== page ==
# Department of Mathematics and Statistics

Ingrid Van Keilegom (TSE Visitor) will give a short course on duration analysis with a review of the basics and some more specialized topics on the following dates:

• Class 1: Monday May 13 from 10 to 12 in T225
• Class 2: Tuesday May 14 from 1:30 to 3:30 in T225
• Class 3: Wednesday May 15 from 10 to 12:30 in T225

Title: Duration analysis: review of the basics and some more specialized topics

In this course we will start by reviewing the basics of duration analysis (censoring, Kaplan-Meier estimator, Cox model, log-rank test,…) (class 1). Then, more specialized topics will be treated, namely the topic of cure models (class 2) and of dependent censoring (class 3). Cure models are used when the event of interest (e.g. finding a new job) never happens for a proportion of the population, leading to a survival function with a mass at infinity. It is then often of interest to model and estimate separately that mass at infinity and the survival function of those with finite event times, depending on a set of covariates. Dependent censoring means that the duration time and the censoring time are not stochastically independent, whereas usually in duration analysis it is assumed that they are independent. The survival function can in that case not be identified without additional assumptions. Several models will be discussed that lead to (partially) identified survival functions. It will also be seen how the presence of covariates can help to identify the survival function.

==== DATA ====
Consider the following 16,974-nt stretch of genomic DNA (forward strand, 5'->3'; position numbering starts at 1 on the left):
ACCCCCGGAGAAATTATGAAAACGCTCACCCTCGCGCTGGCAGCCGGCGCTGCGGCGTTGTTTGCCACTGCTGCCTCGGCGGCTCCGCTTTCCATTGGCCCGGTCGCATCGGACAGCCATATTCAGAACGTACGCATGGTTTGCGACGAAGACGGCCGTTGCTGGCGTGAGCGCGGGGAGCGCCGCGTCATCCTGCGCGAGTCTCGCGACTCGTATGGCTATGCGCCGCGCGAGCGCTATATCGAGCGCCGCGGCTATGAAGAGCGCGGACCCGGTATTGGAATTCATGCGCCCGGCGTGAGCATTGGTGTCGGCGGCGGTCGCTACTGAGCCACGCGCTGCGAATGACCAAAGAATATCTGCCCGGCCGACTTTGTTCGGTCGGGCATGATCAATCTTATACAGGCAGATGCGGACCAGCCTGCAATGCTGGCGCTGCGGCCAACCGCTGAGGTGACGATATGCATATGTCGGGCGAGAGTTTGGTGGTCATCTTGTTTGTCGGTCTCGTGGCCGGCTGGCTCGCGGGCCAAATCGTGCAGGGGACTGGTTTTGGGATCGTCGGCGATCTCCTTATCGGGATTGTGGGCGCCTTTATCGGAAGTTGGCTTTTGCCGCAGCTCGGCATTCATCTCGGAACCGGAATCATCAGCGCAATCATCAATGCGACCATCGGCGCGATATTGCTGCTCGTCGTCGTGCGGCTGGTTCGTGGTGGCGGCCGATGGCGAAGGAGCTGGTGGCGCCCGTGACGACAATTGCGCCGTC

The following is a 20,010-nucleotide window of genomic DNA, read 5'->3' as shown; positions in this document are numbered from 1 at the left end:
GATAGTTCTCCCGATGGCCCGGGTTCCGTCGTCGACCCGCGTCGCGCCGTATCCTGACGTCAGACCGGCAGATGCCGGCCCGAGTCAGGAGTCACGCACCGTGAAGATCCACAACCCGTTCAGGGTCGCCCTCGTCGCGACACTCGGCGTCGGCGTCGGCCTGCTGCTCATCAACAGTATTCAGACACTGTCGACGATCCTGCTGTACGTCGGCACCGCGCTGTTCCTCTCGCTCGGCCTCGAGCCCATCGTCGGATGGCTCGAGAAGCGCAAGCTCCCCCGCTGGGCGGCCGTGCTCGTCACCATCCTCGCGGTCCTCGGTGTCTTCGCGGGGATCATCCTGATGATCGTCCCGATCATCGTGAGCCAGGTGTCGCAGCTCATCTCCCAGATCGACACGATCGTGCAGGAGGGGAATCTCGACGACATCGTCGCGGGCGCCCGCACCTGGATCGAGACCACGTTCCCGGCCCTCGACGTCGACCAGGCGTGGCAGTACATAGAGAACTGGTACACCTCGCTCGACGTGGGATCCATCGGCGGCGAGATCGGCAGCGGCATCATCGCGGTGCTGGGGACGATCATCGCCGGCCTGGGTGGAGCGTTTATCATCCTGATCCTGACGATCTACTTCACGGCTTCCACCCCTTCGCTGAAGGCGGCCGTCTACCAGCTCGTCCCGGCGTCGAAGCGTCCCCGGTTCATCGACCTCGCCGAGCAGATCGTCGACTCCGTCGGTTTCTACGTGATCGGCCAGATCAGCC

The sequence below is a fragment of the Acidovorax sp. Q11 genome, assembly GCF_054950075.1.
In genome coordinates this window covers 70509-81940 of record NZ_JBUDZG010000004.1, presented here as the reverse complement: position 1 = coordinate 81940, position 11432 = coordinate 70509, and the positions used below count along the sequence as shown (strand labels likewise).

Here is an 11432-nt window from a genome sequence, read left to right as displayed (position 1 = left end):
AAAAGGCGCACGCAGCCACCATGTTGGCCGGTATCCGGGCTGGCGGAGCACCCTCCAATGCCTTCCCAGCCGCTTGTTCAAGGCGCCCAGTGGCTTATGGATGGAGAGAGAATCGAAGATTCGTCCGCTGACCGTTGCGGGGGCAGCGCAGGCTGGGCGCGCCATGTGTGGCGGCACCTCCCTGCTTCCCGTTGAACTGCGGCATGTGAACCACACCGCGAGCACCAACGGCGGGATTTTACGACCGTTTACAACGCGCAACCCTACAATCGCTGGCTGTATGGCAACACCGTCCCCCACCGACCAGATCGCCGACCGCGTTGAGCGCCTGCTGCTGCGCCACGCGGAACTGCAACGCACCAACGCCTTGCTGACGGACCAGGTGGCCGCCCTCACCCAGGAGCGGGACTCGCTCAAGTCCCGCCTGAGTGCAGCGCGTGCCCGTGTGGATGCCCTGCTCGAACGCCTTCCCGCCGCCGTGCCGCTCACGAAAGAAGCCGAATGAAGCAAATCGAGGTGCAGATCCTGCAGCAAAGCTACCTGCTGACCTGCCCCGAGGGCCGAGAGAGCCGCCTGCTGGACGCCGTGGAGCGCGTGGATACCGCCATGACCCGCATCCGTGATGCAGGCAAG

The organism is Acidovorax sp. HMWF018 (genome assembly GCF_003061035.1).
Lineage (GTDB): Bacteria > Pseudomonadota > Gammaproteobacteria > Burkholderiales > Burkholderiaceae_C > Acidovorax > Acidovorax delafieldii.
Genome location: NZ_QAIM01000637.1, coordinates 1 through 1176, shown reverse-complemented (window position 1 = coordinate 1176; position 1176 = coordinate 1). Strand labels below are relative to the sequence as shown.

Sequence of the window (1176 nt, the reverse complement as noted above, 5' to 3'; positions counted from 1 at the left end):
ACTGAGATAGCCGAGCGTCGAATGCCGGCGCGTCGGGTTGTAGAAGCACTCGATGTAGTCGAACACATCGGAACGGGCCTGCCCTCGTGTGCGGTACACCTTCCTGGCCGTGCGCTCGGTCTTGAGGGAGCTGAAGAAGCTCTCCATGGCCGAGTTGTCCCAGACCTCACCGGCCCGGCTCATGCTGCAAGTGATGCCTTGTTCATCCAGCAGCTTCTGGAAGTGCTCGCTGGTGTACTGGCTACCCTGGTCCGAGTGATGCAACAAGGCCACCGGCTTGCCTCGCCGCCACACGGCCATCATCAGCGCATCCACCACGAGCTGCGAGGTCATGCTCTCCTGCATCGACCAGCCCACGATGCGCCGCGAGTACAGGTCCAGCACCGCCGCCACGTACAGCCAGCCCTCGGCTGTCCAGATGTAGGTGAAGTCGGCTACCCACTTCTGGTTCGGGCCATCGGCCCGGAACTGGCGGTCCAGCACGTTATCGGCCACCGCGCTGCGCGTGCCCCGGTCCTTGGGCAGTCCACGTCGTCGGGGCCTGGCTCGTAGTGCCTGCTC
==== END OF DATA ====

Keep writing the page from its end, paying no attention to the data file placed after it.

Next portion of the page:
Professor Rik Lopuhaä (TSE Visitor) gave a course on February 2024.

Title: Robust estimation of multivariate location and scatter

Abstract: in this course, we will discuss several popular methods for robust estimation of multivariate location and scatter including S-estimators and the minimum covariance determinant estimator. We will introduce these methods, explain their relationship with M-estimators, and discuss their robustness and asymptotic properties. We will also discuss the mathematical techniques that can be used to rigorously derive the properties and features of these methods, and illustrate their implementation in R and how to use them in practice.